Roshmila Bhattacharya narrates a poignant love storysex and relationships Updated: Feb 16, 2009 16:26 IST
The deed was done. She was Mrs Rangana Banerjee now, the newly-wed bride of Abir Banerjee. It was a perfect match. He was a software engineer, settled in Chicago, earning in dollars. Her parents were ecstatic. Why couldn't she share their excitement? Maybe because of Subhojeet.
Jeet had been her childhood buddy.. her teenage confidante.. her first love. He was two years older and lived in the house across the road. It had been taken for granted that one day they would marry and live together. She had also believed that.. till Jeet disappeared.
Initially they had thought he had walked out in a huff because his mother refused to let him join the Air Force. He'd be back in a week, they reasoned. A week passed.. then another. A month.. then another. A year.. then another. There had been no word.. no call.
Finally after two years, her parents started groom hunting for her. Rangana had resisted but ultimately had run out of excuses. Abir, everyone agreed, was too good a catch to pass up. So here she was, with a newly registered surname, waiting to take the wedding vows with a perfect stranger.
Her ma had insisted that she rest for a while after she had suffered a dizzy spell from fasting the whole day. It was only 8 p m. The muhurat wasn't till 1 am. She had a long night ahead. Lying on the bed, Rangana wondered once again why Jeet had walked out on her. A soft tapping on the door brought her out of her reverie. It was her mother, looking worried. She barged in, bolted the door and whispered, "Jeet is here."
Just five minutes
Rangana was shocked, "Jeet? Here? Now?" ma nodded miserably, "He says he wants five minutes with you.. alone. He came through the back door, no one has seen him yet."
Rangana knew that ma wanted her to send him away. But she needed to know. "Give us five minutes," she muttered, turning away so she wouldn't see the disapproving look on ma's face.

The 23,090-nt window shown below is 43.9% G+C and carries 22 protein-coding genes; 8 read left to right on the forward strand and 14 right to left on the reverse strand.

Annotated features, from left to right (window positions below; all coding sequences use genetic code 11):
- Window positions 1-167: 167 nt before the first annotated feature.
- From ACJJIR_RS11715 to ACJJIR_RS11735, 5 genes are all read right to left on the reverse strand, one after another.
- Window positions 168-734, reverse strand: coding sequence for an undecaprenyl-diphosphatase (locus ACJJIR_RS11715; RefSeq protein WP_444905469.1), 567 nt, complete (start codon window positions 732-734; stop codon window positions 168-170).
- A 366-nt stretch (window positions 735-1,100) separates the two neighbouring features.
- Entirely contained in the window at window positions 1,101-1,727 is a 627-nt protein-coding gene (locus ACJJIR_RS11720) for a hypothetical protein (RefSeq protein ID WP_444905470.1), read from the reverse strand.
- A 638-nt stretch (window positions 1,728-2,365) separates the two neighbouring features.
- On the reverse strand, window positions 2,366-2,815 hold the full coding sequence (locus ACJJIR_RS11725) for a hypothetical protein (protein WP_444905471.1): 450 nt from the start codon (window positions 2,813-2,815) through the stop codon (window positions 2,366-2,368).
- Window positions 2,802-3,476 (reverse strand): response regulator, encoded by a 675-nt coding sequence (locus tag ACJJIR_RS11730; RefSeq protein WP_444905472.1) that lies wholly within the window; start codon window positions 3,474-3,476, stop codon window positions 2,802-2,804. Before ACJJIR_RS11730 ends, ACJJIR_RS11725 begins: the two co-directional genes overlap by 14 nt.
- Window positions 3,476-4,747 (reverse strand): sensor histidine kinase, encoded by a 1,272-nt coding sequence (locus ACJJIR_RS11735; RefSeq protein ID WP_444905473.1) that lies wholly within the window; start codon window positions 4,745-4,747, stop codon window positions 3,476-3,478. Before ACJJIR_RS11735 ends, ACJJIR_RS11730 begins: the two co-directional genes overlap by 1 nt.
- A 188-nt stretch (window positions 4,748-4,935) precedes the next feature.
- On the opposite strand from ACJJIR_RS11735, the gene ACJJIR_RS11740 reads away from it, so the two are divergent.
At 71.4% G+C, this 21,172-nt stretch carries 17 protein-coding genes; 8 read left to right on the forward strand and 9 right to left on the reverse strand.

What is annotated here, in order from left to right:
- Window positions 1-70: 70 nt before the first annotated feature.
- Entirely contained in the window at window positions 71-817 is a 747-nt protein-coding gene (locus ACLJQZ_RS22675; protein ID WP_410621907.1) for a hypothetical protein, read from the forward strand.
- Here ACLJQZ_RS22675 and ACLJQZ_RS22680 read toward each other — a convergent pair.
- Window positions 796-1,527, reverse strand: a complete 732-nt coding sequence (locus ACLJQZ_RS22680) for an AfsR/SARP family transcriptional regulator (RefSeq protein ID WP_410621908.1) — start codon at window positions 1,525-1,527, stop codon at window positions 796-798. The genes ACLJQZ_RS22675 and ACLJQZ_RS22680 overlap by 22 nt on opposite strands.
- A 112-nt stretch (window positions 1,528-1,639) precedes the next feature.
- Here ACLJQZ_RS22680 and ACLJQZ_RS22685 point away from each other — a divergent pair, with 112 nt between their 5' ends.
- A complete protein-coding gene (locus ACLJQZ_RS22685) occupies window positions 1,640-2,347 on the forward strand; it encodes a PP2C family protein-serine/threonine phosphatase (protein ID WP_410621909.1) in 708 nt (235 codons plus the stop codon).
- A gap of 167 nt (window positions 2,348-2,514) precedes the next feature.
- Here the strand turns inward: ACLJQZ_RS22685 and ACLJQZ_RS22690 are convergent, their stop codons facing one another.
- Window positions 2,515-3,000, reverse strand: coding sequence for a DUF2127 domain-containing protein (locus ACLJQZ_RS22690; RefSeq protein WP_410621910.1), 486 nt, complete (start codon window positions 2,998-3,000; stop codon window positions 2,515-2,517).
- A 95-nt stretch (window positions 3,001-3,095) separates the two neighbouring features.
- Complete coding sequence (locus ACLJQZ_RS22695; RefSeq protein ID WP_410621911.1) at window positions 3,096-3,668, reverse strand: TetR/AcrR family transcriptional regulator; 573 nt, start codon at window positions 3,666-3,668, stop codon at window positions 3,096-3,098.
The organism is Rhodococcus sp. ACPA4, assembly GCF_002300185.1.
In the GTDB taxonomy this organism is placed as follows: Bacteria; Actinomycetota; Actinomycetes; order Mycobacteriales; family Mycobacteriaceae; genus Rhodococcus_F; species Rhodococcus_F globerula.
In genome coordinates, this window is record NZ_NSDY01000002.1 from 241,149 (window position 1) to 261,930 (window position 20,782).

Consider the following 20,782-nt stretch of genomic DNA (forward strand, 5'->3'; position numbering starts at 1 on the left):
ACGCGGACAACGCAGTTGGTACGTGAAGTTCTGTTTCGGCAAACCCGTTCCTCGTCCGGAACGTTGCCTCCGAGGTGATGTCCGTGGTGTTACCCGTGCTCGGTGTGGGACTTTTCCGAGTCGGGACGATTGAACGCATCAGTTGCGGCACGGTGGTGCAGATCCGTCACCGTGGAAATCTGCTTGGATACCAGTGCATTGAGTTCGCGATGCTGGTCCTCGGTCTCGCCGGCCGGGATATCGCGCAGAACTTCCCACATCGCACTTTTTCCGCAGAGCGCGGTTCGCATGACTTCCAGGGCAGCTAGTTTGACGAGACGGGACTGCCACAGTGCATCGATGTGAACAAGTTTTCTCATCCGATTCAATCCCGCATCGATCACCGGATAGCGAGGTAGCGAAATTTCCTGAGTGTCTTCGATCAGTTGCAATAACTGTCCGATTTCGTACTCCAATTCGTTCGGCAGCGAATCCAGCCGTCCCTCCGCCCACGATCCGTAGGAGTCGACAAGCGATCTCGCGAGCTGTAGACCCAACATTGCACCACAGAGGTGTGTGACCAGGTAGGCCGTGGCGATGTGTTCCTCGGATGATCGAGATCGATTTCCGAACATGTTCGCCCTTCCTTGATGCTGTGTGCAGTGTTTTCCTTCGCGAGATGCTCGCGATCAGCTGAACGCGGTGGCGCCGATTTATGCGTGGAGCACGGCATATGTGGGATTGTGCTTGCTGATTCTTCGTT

The door creaked open a second time.. then closed softly. Rangana turned and almost gasped as she came face-to-face with Jeet. He looked dishevelled and down on luck. "You look beautiful," He sighed. 'Just the way I had dreamt. Red always suited you."
Home and away
Rangana shrugged off his compliment impatiently and demanded, "Where have you been?" Jeet muttered, "It's a long story but I'll have to cut it short because your mother insisted I could have only five minutes. I'm dying. I have brain tumour.. it's in the last stage. When my cousin, Tapan, told me that you were getting married, I had to see you, one last time." His words threw Rangana off-balance. Years of anger disappeared in a flash. She stammered, "When.. when did you learn about your ailment?"
Jeet answered with a sad smile, "The morning I went away. I used to have blinding headaches and got a few tests done. I thought it was migrane but the doctors gave me just a year to live. I couldn't stay around and let all of you see me dying.. day by day." He had taken a train to Patna and worked for a year. Then the headaches had got worse.. he started having blackouts. The job was gone now.. so also the money. He was almost on the streets.
Rangana was appalled, "You were going to be an Air Force pilot. I was ready for every eventuality. We could have faced death together."
Jeet shook his head, "I knew you'd say that. But loving you as I do, I couldn't subject you to the torture. It would have been intolerable after a while! I want you to remember me with a smile.. not a sigh." There was a soft knocking on the door. "That's your mother.. my time is up, literally," Jeet said. "Bhalo thekho (stay well), your husband's a good guy. He'll keep you happy. And now that you know the truth, I hope you will remember me as a friend."
He slipped out.. Rangana stood rooted. Ma entered quietly, wiped her tears and said, "It's time to go down and start a new life. Abir is waiting."